Spilling the Tea on Passover Wine

In an effort to find some sweetness in a trying time, we interviewed Maggid Jhos Singer, writer, scholar, Jewish educator, and expert on the history of Manischewitz wine.

Berman Archive: Does anyone but Manischewitz use the Concord grape in wine making?

Jhos Singer: When Jews started arriving in America—a land largely devoid of commercially produced wine—in large numbers in the mid-1800s the quest for Kosher wine was on. As there was no gastronomic snootiness or epicurean standards for Kosher wine, pretty much anything made by a Kosher Jew which originated with fruit from a grape vine and ended up as an alcoholic beverage would do. American grapes notoriously made skanky wine—the domestic varieties having far less sugar and stronger flavored skins made for a mouth puckering and musky quaff. But for Jews this problem was easily overcome by overwhelming the unpleasant flavors with sugar. Concord grapes, introduced in the mid-1800s on the Eastern Seaboard, were all the rage for their dusky hue and flavorful character. Observant East Coast Jewish home wine makers would have had access to the now ubiquitous Concord grapes, and a beautiful relationship began, not entirely unlike peanut butter and chocolate.

From the NYPL Digital Collection

By the late 1800s Jews had arrived in America in enough numbers to drive an economic movement for more widespread commercially produced Kosher foods. The commercial production of Concord Grape Kosher Wine began in earnest in the early 20th Century. The most successful and long lasting came as the result of the efforts of one Sam Schapiro, whose Kosher eatery in New York’s Lower East Side sought to satisfy the many culinary demands of the burgeoning Jewish city dwellers. While Jewish food in NYC has become the stuff of legend, Sam saw past the pickles, herring, and bagels, and in a moment of entrepreneurial brilliance decided to add a Kosher Winery to his restaurant. This was a wildly novel move, as upper crust Jews bought imported Kosher wine, and the hoi polloi made the stuff in the proverbial bathtub. Sam took a chance that maybe he could entice both markets with his Schapiro’s Kosher Wines whose marketing included the phrase, “Wine so thick you can almost cut [it] with a knife.”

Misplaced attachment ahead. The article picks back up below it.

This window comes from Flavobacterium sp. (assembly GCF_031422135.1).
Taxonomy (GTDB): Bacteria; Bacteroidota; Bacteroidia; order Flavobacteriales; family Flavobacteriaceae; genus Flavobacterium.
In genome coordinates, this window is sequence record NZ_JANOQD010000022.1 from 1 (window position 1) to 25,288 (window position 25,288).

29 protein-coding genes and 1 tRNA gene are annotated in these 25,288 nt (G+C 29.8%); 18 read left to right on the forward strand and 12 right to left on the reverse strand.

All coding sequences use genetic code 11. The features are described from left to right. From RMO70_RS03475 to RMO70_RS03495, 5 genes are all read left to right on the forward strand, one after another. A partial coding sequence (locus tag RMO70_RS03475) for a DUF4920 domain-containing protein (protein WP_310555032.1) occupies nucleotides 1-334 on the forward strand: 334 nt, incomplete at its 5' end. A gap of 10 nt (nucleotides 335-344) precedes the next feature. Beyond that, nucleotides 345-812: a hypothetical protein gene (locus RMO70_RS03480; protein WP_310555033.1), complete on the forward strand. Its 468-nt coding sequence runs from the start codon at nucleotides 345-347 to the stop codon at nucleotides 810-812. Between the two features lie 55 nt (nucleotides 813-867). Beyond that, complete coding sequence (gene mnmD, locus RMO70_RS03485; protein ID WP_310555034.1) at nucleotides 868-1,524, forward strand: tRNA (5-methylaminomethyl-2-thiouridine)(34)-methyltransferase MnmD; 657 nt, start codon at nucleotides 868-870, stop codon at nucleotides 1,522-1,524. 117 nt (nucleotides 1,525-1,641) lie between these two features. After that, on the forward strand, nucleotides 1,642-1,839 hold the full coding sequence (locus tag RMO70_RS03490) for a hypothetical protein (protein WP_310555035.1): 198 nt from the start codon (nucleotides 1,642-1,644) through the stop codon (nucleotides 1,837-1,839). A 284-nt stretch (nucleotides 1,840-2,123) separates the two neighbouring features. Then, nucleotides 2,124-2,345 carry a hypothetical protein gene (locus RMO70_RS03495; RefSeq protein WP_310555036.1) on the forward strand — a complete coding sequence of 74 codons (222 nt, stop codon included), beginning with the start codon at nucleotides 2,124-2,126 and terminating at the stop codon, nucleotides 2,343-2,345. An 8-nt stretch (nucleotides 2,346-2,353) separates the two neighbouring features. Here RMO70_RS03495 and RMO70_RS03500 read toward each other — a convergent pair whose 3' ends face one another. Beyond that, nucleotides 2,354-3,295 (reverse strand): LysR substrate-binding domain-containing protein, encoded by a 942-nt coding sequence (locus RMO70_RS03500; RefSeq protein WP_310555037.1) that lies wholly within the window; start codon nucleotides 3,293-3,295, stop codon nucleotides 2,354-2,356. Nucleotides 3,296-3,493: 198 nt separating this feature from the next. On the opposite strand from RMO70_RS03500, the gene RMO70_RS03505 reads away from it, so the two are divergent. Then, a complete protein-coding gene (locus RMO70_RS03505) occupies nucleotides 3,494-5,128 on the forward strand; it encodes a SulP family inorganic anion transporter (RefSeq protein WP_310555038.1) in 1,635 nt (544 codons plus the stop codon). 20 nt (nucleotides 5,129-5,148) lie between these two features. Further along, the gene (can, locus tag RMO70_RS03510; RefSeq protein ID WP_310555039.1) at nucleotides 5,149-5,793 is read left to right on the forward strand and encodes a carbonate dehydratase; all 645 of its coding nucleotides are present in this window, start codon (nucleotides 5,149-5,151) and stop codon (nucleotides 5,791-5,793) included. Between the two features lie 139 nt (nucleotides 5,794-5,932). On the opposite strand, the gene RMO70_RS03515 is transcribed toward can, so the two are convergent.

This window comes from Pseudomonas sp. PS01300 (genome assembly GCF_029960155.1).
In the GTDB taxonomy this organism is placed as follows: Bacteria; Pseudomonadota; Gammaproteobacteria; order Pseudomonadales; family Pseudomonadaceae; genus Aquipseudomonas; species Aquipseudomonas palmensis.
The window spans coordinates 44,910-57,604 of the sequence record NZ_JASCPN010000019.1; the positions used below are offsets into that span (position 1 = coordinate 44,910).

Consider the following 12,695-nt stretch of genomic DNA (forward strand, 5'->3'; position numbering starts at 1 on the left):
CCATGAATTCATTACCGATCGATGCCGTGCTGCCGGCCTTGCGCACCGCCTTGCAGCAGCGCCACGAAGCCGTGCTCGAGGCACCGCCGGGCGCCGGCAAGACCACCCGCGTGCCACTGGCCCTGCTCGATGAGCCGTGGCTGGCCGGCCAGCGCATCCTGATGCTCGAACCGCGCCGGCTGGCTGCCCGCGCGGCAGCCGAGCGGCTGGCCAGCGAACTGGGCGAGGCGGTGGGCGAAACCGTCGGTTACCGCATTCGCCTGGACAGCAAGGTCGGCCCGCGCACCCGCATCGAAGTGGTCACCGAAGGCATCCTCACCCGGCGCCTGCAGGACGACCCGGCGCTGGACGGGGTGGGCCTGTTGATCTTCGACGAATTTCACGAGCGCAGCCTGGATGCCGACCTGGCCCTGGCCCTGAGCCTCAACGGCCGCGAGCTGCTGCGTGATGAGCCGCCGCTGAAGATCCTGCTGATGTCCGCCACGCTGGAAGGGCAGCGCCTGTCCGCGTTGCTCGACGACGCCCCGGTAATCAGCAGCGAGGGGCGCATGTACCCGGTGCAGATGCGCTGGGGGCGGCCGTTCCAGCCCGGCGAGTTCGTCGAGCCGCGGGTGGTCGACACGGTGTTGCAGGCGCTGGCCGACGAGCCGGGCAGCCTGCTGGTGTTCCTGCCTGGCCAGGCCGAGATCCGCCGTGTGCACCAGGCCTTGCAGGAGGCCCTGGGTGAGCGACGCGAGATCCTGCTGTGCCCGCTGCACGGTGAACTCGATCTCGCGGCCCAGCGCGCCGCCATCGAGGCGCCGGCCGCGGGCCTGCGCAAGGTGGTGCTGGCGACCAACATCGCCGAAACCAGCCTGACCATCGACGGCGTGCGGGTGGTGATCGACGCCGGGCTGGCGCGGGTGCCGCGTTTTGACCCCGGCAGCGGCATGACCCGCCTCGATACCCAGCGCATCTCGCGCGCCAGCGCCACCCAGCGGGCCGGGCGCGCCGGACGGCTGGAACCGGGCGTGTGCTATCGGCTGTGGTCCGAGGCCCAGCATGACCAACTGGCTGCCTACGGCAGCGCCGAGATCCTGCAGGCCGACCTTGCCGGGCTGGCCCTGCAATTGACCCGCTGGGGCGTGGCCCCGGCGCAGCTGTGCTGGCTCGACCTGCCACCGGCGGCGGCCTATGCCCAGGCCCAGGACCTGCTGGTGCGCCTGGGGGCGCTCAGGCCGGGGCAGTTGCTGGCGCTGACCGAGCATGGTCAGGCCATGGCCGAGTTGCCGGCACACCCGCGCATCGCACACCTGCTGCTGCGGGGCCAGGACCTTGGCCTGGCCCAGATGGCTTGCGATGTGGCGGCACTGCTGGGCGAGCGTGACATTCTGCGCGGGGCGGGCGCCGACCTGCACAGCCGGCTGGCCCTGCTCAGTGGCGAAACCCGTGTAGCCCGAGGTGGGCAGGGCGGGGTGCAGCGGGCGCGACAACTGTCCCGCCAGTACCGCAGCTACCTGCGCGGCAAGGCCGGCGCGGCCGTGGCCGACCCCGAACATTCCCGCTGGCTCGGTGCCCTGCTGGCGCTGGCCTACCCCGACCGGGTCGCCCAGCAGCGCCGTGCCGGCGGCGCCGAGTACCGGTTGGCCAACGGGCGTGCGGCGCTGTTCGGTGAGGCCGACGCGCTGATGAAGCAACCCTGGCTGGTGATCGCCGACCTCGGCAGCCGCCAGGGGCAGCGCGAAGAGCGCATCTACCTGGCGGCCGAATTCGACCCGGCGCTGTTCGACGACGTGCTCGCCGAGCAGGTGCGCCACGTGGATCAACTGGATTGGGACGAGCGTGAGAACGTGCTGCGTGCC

What is the “Concord grape” and where did it come from?

American commercial wine culture was a disappointing bust until 1976 (when a California Napa Valley Cabernet and Chardonnay blew the doors off the chateau in the Paris Tasting, which is to wine what the Sundance festival is to film). With one strange exception—Concord Grape Kosher Wine, which is actually an oenophiles version of a portmanteau, since the two components (Concord Grapes and Kosher Wine) had no previous relationship. Kosher wine is any somewhat fermented grape concoction produced by a Sabbath observant Jew. In a pinch this could be a handful of raisins thrown in a crock of water and put it in a warm place until it started to bubble and froth. Come Shabbes the ersatz vintner would pour off the resultant brew and use it for kiddush. Totally kosher. And probably disgusting. 

Concord grapes on the other hand were the 1849 botanical invention of an eccentric teetotalling amateur horticulturist with the fabulous name of Ephraim W. Bull who hailed from Concord, MA. He was looking to propagate a grape hybrid that took advantage of the best qualities of domestic American grapes (Vitus Labrusca, which are utterly unsuitable for wine making), and capable of producing an excellent jelly-making fruit. Next came the brain-child of one passionately Christian member of the temperance movement, one Dr. Thomas Welch, who with the help of Louis Pasteur’s insights about how to arrest certain bacterial activity, came up with the idea of using Concord grapes to produce “Unfermented Wine” aka Grape Juice, which, before pasteurization was an unknown phenomenon, as grapes have a habit of fermenting pretty much as soon as they are picked.

What are some explanations for why we drink four cups of wine at the Seder? 

The Seder is a rabbinic invention most likely modeled on both Arabic wine feasts and Greek symposium. There is no biblical injunction to drink 4 cups of wine or eat blistering horse radish. The Torah commands that one should eat only matzot for a weakish as a remembrance of the gastronomic trials and tribulations of the ancient Israelites story of winning their freedom from bondage. It was the rabbis who found a way to afford folks the privilege of having a long, leisurely, bardic, wine infused, inspirational, feast. They prescribed drinking 4 cups of wine to represent 4 utterances found in Exodus 6:6-7: I am G!D and I will free you from heavy labor in Egypt; I will deliver you from bondage; I will redeem you with an outstretched arm; I will bring you into the land of your ancestors as a possession. Thus we drink ourselves from enslavement to freedom, which is quite an interesting metaphor.